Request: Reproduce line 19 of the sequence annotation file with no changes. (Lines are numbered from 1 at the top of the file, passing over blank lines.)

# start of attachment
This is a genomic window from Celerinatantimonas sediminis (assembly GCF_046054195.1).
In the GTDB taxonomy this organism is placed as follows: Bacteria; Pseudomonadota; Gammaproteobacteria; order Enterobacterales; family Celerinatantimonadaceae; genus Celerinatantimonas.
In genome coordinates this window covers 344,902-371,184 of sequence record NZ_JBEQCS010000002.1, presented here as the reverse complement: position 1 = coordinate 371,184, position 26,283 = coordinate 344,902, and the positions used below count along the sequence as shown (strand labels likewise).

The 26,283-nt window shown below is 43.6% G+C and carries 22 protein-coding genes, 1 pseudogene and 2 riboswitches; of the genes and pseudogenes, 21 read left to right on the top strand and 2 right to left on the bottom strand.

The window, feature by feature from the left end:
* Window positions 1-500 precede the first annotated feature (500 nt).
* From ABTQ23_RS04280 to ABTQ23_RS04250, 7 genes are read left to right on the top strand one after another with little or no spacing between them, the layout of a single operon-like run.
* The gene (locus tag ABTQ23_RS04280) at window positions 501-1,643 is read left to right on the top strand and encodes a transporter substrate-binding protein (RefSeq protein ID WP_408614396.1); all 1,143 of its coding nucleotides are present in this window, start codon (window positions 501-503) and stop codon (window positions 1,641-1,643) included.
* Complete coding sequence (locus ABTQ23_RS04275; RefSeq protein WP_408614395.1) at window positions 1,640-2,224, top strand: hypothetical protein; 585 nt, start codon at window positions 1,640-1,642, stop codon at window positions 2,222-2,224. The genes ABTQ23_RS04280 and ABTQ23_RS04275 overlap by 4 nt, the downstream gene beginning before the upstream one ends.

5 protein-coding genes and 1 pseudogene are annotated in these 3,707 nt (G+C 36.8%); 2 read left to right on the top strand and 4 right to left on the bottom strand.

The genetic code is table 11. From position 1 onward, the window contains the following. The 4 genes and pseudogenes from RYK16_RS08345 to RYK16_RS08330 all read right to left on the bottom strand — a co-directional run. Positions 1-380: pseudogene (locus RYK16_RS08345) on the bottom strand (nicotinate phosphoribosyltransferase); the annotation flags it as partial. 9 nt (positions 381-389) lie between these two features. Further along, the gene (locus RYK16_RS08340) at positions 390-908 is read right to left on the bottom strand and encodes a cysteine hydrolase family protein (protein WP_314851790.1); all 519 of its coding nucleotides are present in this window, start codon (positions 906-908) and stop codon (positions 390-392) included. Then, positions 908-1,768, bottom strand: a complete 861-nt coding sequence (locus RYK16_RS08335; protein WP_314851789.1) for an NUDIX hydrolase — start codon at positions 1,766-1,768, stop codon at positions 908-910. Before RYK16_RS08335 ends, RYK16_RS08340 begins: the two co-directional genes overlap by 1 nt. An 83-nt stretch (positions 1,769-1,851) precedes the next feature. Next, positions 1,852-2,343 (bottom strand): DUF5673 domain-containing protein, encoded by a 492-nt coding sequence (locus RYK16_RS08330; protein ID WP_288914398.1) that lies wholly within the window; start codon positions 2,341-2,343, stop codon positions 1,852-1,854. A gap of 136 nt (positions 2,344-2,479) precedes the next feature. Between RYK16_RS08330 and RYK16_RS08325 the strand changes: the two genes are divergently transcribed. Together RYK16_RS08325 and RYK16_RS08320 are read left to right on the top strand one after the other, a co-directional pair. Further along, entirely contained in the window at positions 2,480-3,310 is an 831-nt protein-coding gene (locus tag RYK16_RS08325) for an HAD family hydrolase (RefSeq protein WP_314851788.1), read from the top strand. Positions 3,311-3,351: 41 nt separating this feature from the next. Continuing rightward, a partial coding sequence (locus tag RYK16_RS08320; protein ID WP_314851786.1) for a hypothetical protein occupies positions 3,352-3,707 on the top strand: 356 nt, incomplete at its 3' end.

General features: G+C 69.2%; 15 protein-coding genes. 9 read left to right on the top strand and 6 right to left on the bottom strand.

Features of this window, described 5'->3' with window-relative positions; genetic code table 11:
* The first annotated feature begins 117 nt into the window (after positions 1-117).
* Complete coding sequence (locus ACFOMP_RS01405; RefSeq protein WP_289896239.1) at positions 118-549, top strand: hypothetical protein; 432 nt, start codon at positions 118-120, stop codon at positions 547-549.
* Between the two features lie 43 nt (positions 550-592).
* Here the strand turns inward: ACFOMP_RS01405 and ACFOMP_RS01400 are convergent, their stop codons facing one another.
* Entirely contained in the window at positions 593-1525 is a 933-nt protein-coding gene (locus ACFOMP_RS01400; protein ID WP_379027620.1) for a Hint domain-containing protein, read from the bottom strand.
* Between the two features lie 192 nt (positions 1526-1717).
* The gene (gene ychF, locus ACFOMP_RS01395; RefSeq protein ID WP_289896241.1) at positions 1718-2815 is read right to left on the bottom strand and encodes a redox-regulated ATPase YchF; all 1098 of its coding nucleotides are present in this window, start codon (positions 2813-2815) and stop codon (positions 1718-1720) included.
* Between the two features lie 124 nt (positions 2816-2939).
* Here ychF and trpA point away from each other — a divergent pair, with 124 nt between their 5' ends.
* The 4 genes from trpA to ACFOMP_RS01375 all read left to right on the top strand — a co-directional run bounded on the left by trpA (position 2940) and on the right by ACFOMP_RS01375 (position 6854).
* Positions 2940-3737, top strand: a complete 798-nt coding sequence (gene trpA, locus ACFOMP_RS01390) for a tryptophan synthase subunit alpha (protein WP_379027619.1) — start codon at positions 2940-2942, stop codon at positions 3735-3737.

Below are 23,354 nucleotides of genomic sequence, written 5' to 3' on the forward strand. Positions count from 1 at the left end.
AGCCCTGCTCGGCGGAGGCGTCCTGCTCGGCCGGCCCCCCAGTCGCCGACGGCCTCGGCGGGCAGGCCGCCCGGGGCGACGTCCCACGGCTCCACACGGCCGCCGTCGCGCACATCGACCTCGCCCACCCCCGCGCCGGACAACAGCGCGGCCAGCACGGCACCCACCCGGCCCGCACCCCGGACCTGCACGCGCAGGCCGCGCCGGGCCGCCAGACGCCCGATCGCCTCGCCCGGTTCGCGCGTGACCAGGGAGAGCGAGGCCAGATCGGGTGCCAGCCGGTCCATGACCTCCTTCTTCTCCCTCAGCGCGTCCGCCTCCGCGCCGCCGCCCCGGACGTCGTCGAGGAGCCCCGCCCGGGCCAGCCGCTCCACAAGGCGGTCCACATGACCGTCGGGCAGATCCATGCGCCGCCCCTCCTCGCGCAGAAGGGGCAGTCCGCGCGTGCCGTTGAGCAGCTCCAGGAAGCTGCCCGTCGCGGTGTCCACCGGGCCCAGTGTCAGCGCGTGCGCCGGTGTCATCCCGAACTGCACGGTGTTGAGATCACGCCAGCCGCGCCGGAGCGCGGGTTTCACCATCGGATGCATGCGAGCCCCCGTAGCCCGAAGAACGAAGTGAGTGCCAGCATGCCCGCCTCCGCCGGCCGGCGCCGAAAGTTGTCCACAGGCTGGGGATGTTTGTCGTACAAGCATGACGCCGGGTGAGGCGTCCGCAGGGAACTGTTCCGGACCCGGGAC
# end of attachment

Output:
* Between the two features lie 192 nt (positions 1526-1717).